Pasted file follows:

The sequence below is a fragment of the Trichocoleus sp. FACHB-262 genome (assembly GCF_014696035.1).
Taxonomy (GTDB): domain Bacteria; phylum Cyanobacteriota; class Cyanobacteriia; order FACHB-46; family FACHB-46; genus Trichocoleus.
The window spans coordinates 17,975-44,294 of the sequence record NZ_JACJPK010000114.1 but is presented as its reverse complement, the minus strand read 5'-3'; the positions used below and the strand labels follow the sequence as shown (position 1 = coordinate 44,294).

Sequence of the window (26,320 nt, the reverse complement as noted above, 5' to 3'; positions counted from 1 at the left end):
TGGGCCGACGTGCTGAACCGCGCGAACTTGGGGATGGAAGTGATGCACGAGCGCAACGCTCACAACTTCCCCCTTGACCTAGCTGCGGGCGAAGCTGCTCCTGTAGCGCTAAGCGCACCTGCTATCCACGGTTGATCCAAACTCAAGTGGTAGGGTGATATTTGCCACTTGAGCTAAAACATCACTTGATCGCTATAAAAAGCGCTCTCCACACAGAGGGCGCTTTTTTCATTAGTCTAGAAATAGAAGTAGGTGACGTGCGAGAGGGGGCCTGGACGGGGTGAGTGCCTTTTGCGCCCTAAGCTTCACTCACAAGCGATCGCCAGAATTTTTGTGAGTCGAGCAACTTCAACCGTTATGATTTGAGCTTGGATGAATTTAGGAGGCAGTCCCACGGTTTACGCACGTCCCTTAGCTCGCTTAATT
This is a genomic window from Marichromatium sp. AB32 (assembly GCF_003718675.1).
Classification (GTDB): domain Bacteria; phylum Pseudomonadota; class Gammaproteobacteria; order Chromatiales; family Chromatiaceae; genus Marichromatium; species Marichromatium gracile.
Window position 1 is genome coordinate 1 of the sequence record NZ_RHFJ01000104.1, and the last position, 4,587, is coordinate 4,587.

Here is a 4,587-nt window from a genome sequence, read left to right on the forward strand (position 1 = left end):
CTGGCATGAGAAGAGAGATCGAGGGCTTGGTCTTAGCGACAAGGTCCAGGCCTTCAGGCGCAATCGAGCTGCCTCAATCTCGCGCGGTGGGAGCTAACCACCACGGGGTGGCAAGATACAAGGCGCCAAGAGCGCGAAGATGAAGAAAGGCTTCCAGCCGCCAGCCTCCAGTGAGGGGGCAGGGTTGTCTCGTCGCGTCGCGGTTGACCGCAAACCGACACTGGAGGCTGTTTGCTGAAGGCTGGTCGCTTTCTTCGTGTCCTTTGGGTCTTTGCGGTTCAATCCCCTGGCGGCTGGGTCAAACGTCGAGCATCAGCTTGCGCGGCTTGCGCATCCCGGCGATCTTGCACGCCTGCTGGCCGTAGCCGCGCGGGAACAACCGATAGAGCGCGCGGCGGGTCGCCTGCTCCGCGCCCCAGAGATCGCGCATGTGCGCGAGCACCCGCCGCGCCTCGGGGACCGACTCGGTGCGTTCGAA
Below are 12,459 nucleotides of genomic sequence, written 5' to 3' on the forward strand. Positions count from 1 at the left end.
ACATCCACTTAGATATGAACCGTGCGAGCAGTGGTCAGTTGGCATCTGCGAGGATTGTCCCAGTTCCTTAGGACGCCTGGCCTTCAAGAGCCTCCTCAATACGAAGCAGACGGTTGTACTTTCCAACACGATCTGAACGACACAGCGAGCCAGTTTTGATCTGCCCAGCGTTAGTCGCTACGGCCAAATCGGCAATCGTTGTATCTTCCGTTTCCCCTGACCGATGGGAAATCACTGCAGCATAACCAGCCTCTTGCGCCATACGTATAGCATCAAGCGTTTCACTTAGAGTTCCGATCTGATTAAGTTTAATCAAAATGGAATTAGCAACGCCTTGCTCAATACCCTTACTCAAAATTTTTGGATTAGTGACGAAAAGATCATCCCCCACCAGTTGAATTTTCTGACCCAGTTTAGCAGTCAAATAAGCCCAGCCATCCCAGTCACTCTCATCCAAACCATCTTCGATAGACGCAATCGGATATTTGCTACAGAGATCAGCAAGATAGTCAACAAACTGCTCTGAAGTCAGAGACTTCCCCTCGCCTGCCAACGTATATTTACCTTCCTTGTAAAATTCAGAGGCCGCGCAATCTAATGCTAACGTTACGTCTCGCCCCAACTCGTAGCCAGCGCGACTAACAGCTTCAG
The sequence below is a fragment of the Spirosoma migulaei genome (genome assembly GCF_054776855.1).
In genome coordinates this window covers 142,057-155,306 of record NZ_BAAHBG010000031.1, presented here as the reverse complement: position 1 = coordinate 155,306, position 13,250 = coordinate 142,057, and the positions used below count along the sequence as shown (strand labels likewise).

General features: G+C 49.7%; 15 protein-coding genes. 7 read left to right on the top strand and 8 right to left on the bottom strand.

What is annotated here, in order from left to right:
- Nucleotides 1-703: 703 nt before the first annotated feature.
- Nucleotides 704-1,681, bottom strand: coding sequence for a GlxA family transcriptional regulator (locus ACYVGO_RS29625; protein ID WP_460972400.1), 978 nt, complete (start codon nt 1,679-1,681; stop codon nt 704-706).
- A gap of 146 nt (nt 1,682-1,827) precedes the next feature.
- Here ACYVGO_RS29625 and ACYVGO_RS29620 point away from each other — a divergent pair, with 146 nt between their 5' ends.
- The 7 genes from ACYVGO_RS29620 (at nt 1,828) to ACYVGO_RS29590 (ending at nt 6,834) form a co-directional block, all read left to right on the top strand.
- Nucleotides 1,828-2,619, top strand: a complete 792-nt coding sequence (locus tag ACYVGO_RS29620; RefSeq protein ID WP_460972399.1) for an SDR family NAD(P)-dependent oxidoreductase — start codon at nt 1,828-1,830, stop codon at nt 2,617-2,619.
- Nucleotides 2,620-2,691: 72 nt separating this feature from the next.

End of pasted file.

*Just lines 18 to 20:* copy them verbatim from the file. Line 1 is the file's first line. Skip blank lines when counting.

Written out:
- Nucleotides 704-1,681, bottom strand: coding sequence for a GlxA family transcriptional regulator (locus ACYVGO_RS29625; protein ID WP_460972400.1), 978 nt, complete (start codon nt 1,679-1,681; stop codon nt 704-706).
- A gap of 146 nt (nt 1,682-1,827) precedes the next feature.
- Here ACYVGO_RS29625 and ACYVGO_RS29620 point away from each other — a divergent pair, with 146 nt between their 5' ends.